This course is designed to provide elementary and high school teachers with knowledge on the chicken's egg, its importance to man, and its role in reproduction of the species. Course content will be oriented to train teachers to conduct classroom incubation and embryonic development projects. Detailed information on the stages of embryonic development and the preservation of embryos will be included.
Instructional methods will include lectures, discussions, demonstrations, and visual aids. Suggestions on how to use classroom incubation and embryonic development projects to enhance programs in science, language arts, mathematics, social studies, and art will be offered.
Units to be included in the course are:
- Chickens and eggs in the economy. The importance of chickens and eggs to man with an emphasis on uses, economics, and nutrition.
- What is a chicken? Origin of the domestic chicken and its development to its present state of high productivity and some of its anatomical features.
- What is an egg? The structure of an egg, its nutrient composition, and its formation will be examined.
- The principles of incubation. The role of temperature, humidity, position of eggs, and chemical, environmental, and genetic influences.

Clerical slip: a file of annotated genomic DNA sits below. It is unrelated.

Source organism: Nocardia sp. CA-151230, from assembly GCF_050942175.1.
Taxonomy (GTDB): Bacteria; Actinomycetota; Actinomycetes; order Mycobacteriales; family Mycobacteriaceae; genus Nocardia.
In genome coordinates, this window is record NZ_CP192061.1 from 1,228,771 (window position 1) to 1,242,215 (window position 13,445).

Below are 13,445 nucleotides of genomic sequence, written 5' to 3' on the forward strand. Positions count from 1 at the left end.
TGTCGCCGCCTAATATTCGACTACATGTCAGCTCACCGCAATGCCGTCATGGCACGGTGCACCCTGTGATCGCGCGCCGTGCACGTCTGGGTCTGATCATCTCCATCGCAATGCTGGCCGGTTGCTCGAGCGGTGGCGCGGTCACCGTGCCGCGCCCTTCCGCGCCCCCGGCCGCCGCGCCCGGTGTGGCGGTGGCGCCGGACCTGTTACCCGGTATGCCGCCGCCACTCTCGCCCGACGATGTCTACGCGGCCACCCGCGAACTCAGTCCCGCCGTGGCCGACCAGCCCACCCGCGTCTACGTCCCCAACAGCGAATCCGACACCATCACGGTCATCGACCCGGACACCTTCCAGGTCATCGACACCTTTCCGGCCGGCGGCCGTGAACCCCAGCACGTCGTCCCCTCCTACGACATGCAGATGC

- The classroom incubator. Different types of classroom incubators will be displayed.
- Incubation procedures and techniques. Methods of supplying and regulating heat and humidity, turning the eggs, and "do's" and "don'ts" to be noted will be detailed. Construction and use of a candling light to identify infertile eggs.
- The stages of embryonic development. Slides, drawings, and pictures will be used to examine in detail the day-by-day development of embryos and how the chick emerges from the shell.
- Preservation of embryos. Techniques for preserving and displaying embryos will be explained.
- Disposing of the chicks. This discussion will cover the treatment and final disposition of chicks hatched in classroom project.